By Jeff Weniger, CFA, Head of Equity Strategy
It is no secret that so-called “impact” investors are gunning for the oil majors, or that Uncle Sam is salivating at the prospect of taxing the Silicon Valley giants, or that Big Tobacco is racing to get people vaping to reduce the stigma of its business model.
But when it comes to Chinese equity targets, whether by activists or regulators, the picture is murky.
Sure, a couple firms are notable for divestment headlines in recent years. One is Xiaomi, the smartphone maker, who the Western powers view as a security risk. Another is Huawei, the critical cog in telecom’s 5G rollout, which has been on the front page for a few years now. The picture is especially murky when you consider that the Chinese Communist Party (CCP) is still holding Canada’s “Two Michaels,” the businessmen held on trumped-up espionage charges in retaliation for the 2018 arrest of Huawei’s CFO at the Vancouver airport. Michael Kovrig and Michael Spavor could be executed if found guilty.
Beyond those two firms, there are many more companies with close ties to the state that have gotten the attention of Western politicians. In the waning days of the Trump administration, 44 Chinese companies with close ties to the People’s Liberation Army (PLA) were blacklisted. Notable among them are CNOOC, the energy giant, and China Mobile.
Can you think of any issue as universally bipartisan as China’s authoritarianism (figure 1)?
Because a chunk of our emerging markets equity business excludes all companies with more than 20% state ownership, we had none of the 44 PLA-affiliated companies in the WisdomTree Emerging Markets ex-State-Owned Enterprises Index or the WisdomTree China ex-State-Owned Enterprises Index.
Another focal point are allegations of human rights abuses toward minority Muslims in the hinterland province of Xinjiang. In December, the European Parliament issued a statement saying “Parliament strongly condemns the Chinese government-led system of forced labour – in particular the exploitation of Uyghur, ethnic Kazakh and Kyrgyz, and other Muslim minority groups – in factories within and outside internment camps in the Xinjiang Uyghur Autonomous Region.”1
We believe the situation goes well beyond shoppers telling Sweden’s casual clothing brand H&M to stop sourcing cotton from that region, which grows 20% of the global supply. It could be viewed as a full-on societal pressure campaign on the CCP to abide by the global rules-based order. It is no stretch to forecast that the day is coming—or is already here—when Western capital treats China’s massive state-owned enterprises (SOEs) as it did the apartheid-era South African stock market—by rejecting them.
When the market takes fright at these ugly headlines, our research indicates it is often the SOEs that bear the brunt of the selling, as they are closest to CCP leadership.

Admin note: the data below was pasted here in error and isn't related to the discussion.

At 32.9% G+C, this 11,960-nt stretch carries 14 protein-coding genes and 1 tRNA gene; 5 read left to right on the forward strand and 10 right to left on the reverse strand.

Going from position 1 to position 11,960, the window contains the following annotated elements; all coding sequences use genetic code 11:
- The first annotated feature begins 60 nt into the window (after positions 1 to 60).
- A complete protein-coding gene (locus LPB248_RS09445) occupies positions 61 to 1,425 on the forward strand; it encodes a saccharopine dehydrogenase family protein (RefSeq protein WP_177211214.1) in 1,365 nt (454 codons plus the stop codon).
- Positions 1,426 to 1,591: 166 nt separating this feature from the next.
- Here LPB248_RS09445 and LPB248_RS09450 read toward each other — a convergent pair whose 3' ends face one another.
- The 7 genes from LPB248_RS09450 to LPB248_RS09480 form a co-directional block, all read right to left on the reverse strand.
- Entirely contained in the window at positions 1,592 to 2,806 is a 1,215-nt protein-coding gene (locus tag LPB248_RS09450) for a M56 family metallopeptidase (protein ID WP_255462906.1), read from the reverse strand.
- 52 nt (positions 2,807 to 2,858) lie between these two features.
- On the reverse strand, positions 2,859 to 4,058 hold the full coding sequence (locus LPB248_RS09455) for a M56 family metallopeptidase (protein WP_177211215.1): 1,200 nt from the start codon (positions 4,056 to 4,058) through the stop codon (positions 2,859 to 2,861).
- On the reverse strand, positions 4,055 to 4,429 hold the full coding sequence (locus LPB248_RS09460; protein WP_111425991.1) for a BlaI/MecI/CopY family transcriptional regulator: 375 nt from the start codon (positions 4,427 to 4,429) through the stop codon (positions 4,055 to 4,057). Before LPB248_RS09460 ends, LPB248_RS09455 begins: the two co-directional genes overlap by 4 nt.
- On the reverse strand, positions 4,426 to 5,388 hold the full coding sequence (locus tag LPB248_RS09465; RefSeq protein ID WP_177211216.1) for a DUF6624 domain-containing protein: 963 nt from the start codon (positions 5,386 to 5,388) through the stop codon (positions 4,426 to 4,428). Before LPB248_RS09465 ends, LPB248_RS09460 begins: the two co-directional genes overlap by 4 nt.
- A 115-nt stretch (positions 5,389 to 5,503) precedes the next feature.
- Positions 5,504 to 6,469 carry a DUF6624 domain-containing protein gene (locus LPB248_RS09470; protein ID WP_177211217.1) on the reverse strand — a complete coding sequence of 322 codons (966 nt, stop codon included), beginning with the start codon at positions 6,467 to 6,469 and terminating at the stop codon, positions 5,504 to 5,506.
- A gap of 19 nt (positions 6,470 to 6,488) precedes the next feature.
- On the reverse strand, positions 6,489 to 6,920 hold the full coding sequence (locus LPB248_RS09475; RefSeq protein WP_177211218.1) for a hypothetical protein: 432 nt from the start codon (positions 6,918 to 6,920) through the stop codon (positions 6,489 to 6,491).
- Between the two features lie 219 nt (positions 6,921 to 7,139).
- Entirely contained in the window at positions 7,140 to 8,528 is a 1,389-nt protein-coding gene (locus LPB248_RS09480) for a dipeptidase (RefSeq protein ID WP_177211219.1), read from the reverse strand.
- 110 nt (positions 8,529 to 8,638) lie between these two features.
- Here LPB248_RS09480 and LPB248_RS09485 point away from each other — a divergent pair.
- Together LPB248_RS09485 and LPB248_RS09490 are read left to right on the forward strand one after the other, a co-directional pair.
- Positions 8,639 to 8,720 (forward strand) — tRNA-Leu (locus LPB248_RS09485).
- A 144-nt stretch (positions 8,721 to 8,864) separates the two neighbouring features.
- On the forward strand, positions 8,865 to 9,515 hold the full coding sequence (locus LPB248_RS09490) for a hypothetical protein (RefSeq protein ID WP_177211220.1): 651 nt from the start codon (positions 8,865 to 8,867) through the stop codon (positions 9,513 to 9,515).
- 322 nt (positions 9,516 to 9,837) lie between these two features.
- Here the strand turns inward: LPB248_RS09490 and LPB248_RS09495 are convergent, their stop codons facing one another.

Interestingly, when the market rages higher, the SOEs have also struggled. To wit, the SOE-heavy FTSE China 50 Index returned just 11.5% last year, a very different ballpark from the 61.1% run in the WisdomTree China ex-State-Owned Enterprises Index.
We hold no false illusions: Kicking out SOEs does not get the Party out of your portfolio. Just ask Alibaba founder Jack Ma, who has been largely “disappeared” since he gave a CCP-critical speech in October.
Nevertheless, a venture into our kick-out-the-SOEs strategies will help keep you away from many of the PLA-linked firms. It will also separate your capital from China’s megabanks, an investment decision that may prove fortuitous if the US, EU and allies such as Japan, South Korea and India open the sanctions playbook.
This post first appeared on May 25 on the WisdomTree blog.
Photo Credit: gags9999 via Flickr Creative Commons
“EU Parliament Condemns China Over Uyghur ‘Exploitation,’” CNN, 2/17/20.
There are risks associated with investing, including possible loss of principal. Foreign investing involves special risks, such as risk of loss from currency fluctuation or political or economic uncertainty. CXSE focuses its investments in China, including A-shares, which include the risk of the Stock Connect program, thereby increasing the impact of events and developments associated with the region which can adversely affect performance. Investments in emerging or offshore markets are generally less liquid and less efficient than investments in developed markets and are subject to additional risks, such as risks of adverse governmental regulation and intervention or political developments. The Funds’ exposures to certain sectors may increase their vulnerability to any single economic or regulatory development related to such sectors. As the Funds can have a high concentration in some issuers, the Funds can be adversely impacted by changes affecting those issuers. Please read each Fund’s prospectus for specific details regarding the Fund’s risk profile.
FTSE China A50 Index is a stock market index by FTSE Group, the components were chosen from Shanghai Stock Exchange and Shenzhen Stock Exchange, which issue A-share; B-share were not included. WisdomTree China ex-State-Owned Enterprises Fund seeks to track the investment results of Chinese companies that are not state-owned enterprises, which is defined as government ownership of greater than 20% Investors can’t invest directly into indexes.
References to specific securities and their issuers are for illustrative purposes only and are not intended to be, and should not be interpreted as, recommendations to purchase or sell such securities.